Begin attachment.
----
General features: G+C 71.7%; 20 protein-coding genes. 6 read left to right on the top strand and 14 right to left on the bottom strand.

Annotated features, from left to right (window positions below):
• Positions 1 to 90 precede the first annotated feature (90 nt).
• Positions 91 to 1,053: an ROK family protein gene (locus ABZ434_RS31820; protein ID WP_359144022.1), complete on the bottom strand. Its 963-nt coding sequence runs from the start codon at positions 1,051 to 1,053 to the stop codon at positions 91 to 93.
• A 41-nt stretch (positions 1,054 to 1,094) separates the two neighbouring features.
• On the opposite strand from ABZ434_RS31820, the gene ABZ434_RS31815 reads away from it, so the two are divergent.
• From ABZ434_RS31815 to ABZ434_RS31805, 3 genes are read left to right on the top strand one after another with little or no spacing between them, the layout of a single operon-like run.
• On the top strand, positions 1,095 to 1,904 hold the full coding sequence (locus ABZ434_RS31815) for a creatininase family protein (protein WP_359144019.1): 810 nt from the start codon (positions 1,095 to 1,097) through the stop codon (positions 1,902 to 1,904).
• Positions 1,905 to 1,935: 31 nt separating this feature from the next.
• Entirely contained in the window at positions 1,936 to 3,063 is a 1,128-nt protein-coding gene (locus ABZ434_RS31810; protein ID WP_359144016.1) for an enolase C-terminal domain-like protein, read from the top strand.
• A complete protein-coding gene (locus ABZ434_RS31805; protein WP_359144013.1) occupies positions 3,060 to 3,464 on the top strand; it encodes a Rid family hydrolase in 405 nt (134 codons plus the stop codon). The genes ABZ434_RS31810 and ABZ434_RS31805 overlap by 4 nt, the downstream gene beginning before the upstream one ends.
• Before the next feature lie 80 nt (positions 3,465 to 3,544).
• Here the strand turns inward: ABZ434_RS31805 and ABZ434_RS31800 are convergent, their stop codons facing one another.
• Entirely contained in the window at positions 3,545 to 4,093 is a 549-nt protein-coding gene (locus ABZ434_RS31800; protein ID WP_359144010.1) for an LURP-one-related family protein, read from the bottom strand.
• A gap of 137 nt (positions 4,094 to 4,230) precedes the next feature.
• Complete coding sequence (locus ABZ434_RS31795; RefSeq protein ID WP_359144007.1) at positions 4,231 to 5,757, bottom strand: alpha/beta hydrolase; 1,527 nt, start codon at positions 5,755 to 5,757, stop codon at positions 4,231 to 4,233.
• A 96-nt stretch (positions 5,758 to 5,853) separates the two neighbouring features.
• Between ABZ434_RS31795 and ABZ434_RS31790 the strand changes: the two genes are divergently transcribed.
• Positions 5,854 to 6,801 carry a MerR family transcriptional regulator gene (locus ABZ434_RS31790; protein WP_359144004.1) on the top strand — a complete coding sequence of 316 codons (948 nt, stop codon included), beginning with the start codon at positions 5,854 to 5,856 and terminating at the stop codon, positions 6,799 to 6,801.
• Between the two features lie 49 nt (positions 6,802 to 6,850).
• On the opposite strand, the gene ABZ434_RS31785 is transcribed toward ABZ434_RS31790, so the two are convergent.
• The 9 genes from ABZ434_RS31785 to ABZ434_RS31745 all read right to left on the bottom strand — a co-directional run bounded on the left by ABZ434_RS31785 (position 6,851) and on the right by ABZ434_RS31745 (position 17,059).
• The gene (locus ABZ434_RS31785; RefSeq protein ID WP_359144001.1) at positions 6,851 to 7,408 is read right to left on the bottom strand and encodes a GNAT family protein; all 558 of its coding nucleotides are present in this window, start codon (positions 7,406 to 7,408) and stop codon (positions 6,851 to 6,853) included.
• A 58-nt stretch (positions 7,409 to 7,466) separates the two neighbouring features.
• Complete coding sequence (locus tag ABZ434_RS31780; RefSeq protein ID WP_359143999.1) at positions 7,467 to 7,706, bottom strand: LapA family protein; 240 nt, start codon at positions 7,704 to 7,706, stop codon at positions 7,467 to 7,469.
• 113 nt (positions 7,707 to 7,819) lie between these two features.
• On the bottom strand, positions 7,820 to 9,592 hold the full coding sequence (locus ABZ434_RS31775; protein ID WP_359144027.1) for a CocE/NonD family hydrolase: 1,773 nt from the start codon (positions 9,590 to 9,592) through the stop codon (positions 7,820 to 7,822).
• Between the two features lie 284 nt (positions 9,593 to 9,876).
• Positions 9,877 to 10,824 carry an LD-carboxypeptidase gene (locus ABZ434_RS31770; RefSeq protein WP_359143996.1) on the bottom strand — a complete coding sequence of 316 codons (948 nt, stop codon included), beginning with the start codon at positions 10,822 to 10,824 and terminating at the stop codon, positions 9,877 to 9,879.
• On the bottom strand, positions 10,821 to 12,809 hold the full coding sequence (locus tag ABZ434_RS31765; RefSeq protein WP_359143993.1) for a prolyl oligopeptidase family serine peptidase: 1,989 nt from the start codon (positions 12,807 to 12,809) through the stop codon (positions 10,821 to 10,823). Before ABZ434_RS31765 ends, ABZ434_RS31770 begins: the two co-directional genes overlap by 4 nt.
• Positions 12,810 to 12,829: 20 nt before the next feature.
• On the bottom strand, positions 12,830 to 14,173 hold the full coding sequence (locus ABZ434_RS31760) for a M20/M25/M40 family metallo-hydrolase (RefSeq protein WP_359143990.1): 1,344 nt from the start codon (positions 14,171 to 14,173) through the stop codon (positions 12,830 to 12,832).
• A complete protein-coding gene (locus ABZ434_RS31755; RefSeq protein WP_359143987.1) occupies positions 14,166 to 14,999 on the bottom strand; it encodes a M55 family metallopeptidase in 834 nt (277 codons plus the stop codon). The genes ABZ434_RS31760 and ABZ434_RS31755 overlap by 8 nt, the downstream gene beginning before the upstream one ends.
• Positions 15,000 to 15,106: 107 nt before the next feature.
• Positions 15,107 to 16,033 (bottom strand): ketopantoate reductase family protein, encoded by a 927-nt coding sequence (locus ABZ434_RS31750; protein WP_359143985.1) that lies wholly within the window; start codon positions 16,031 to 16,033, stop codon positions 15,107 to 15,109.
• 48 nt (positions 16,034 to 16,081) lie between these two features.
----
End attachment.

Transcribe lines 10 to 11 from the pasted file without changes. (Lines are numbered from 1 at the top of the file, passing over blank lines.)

• Entirely contained in the window at positions 1,936 to 3,063 is a 1,128-nt protein-coding gene (locus ABZ434_RS31810; protein ID WP_359144016.1) for an enolase C-terminal domain-like protein, read from the top strand.
• A complete protein-coding gene (locus ABZ434_RS31805; protein WP_359144013.1) occupies positions 3,060 to 3,464 on the top strand; it encodes a Rid family hydrolase in 405 nt (134 codons plus the stop codon). The genes ABZ434_RS31810 and ABZ434_RS31805 overlap by 4 nt, the downstream gene beginning before the upstream one ends.